Tripp indictment serves as reminder that the need for privacy counts, too

August 01, 1999|By Michael Olesker

THE INDICTMENT of Linda Tripp seemed to arrive last week with the faint, fetid aroma of old laundry. Didn't we jam her into some attic trunk last winter with all those other self-righteous creeps who'd turned consensual sex into a constitutional crisis? Hadn't we been through Bosnia since then, and the Kennedy grief, and the terrors at Columbine High and Atlanta? Hadn't we driven a stake through the holier-than-thou hearts of all those who'd dragged us through the loathsome Clinton-Lewinsky-Tripp business?

Well, no, not exactly. And because we hadn't, more power to us.

Maybe the need for simple privacy can count for something in America. Maybe the notion of coaxing a foolish young woman's trust, and then undressing her in front of the whole world, stirs a sense of revulsion in the national psyche.

On Friday, a Howard County grand jury, having listened to a year's worth of evidence from State Prosecutor Stephen Montanarelli, expressed its sentiments, indicting Tripp on two charges of violating Maryland wiretap laws.

"The grand jury action screams out that Ms. Tripp did not accidentally cross over the line but that she eagerly jumped and did so willingly and repeatedly," James Cabezas, chief investigator for the state prosecutor's office, said Friday, moments after the indictments were handed up.

What the grand jury reminds us, in this postscript to the degrading White House sexual scandal, is that Tripp lied in all the scuzziest ways. She lied when she shamelessly called herself Monica Lewinsky's mother confessor, and she lied when she tried to skirt the edges of the law, and she lied again when she tried to declare her back-stabbing-for-profit an act of national patriotism.

Just to refresh everybody's memory, here's one example of the high-minded Tripp patriotism, in October 1997, as she tries to seduce Lewinsky into describing her sexual relationship with the president of the United States. Lewinsky mentions that she's had sex with eight men in her life.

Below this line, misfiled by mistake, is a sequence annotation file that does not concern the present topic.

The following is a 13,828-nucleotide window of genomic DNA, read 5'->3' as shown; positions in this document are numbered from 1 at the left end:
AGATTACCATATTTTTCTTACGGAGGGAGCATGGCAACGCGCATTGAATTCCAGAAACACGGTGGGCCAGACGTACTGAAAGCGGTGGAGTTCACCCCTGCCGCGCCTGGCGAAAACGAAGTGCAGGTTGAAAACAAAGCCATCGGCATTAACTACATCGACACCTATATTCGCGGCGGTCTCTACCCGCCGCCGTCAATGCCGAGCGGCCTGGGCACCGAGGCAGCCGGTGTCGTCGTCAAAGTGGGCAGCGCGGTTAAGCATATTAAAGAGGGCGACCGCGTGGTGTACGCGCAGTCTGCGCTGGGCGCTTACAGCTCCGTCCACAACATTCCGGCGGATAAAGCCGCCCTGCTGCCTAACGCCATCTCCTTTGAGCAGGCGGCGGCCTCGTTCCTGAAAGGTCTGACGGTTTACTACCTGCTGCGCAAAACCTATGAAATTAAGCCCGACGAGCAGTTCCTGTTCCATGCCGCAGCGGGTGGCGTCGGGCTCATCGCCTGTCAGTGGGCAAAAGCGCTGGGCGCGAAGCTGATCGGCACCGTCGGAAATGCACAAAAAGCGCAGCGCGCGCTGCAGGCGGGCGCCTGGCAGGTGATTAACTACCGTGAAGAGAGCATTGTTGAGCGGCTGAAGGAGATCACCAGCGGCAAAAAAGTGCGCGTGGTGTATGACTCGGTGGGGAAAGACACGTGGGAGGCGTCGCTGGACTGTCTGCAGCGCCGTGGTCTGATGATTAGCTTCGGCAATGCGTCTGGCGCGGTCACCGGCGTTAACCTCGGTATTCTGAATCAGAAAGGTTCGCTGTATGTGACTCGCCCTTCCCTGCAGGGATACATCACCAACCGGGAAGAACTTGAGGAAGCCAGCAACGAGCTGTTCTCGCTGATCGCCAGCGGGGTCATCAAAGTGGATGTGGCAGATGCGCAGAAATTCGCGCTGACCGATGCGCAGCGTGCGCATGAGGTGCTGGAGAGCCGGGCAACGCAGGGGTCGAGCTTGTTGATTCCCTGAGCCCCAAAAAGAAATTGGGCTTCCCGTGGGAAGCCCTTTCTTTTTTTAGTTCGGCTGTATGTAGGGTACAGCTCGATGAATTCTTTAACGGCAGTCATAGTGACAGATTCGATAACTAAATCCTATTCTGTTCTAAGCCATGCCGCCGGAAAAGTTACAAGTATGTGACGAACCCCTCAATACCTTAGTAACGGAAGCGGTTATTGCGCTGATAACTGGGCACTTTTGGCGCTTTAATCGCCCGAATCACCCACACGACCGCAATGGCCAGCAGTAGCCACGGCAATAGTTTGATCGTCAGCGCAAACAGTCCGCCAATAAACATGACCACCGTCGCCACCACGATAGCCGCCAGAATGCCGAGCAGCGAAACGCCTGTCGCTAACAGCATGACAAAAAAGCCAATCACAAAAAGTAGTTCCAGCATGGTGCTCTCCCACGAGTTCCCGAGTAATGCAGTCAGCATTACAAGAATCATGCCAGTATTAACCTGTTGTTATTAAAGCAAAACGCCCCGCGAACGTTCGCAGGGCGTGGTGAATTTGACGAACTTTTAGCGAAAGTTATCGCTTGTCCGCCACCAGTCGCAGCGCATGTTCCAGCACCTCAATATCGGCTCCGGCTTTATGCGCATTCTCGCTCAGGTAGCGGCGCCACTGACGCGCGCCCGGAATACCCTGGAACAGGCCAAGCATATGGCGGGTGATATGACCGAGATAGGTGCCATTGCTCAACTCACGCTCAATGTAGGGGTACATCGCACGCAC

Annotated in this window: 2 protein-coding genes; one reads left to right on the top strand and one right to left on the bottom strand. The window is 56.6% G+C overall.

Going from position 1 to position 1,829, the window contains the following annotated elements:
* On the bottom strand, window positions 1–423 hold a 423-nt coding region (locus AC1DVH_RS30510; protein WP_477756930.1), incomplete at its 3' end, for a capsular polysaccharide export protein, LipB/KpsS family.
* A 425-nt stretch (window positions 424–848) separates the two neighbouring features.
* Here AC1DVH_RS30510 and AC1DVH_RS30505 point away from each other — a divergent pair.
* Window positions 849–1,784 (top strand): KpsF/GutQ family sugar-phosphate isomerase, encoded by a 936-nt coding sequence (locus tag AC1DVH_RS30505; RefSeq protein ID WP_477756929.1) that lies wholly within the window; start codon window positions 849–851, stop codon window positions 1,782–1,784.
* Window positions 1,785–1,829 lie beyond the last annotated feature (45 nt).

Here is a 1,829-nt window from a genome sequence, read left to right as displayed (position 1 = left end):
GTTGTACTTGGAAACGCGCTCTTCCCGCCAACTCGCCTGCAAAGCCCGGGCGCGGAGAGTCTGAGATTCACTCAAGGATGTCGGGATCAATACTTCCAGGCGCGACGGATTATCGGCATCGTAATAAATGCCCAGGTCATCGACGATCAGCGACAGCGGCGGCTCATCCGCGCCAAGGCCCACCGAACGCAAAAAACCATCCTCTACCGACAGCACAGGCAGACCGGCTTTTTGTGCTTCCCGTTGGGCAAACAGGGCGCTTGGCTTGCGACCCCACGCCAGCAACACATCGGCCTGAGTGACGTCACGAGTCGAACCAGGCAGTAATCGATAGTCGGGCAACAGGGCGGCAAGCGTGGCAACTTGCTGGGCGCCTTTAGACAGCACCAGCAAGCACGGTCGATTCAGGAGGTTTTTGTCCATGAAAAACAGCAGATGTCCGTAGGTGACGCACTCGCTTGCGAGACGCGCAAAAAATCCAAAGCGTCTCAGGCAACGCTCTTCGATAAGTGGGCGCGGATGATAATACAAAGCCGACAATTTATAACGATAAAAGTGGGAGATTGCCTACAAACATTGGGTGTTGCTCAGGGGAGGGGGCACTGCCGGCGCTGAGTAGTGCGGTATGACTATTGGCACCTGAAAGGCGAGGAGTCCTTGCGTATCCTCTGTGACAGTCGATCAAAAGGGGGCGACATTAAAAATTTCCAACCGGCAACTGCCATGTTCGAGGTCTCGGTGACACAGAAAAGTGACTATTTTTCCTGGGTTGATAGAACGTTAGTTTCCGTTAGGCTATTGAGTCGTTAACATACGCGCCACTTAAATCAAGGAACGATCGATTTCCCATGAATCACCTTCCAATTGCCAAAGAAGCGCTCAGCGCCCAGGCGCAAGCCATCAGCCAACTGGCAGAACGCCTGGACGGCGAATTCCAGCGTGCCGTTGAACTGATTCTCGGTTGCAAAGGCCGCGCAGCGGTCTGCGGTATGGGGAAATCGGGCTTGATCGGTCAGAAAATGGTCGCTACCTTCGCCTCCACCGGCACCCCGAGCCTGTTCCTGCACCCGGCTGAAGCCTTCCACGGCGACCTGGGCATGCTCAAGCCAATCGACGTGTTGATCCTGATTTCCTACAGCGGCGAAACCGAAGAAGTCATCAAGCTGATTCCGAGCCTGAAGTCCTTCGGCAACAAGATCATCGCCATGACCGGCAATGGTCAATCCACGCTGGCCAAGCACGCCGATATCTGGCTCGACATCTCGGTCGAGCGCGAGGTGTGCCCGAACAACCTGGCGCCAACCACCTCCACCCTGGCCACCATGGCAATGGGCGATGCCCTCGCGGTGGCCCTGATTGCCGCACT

"Well," says Tripp, "I guess you can count the big creep in a sort of half-assed way."

"Not at all," Lewinsky replies. "I never even came close to sleeping with him."

"Why, because you were standing up?"

"We didn't have sex, Linda! Not -- we didn't have sex."

"Well, what do you call it?"

"We fooled around. Having sex is intercourse."

"You mean," Tripp says a moment later, "it's less personal to give a [bleep] job than to have intercourse?"

"No, not necessarily," Lewinsky says. "Sometimes. It depends."

"I guess it depends," says Tripp.

"It really depends," says Lewinsky.

"Yeah," says Tripp. "I'm getting an education late in life."

In the pursuit of patriotism, could the Founding Fathers have put it any more eloquently? It depends. On such subtleties -- the definition of "sex," among them -- the nation went through wrenching months and sometimes lost sight of the piffling, private nature of the charges -- and the contemptible, sanctimonious way we'd managed to learn about them.

The central fact about Tripp and her secret tape-recording of intimate conversations is simple: We have laws against this, and she knew it. We have laws about human decency, which she sloughed off, and we also have a criminal law in Maryland -- which carries up to five years in prison and a $10,000 fine upon conviction -- that says secretly tape-recording a phone conversation is forbidden.

Tripp knew this, and she's admitted that she knew it. That's a crucial point. Last year, she told a federal grand jury that she knowingly violated Maryland's anti-eavesdropping law -- but she made the statement after being granted immunity by independent counsel Kenneth W. Starr.

Starr gave her federal cover. The Howard County indictment says that we value the privacy of individuals a little more in the state of Maryland.

Does any of this excuse the sexual recklessness of President Clinton? Of course not. The Tripp indictment reminds us once more of the president's personal flaws, his lack of respect for his family and for his high office.

Also, though, it reminds us of the excesses of Starr, the prosecutor who tried to turn Clinton's sex life, which was nobody's business but his family's, into a constitutional crisis -- with Tripp's help.

For all his grand moralizing, Starr happily took possession of Tripp's tape-recordings of her conversations with Lewinsky. He knew they'd been done illegally, and Tripp knew they were illegal. In a lot of people's minds, that makes both of them traffickers in illegal goods. Not patriots -- criminals.

So, while Starr skips away, Tripp does not. She'll await a trial date, while her lawyers look for loopholes. And that familiar, fetid aroma lingers with her: the smell of a self-righteous hustler who tries to pass herself off as a patriot.

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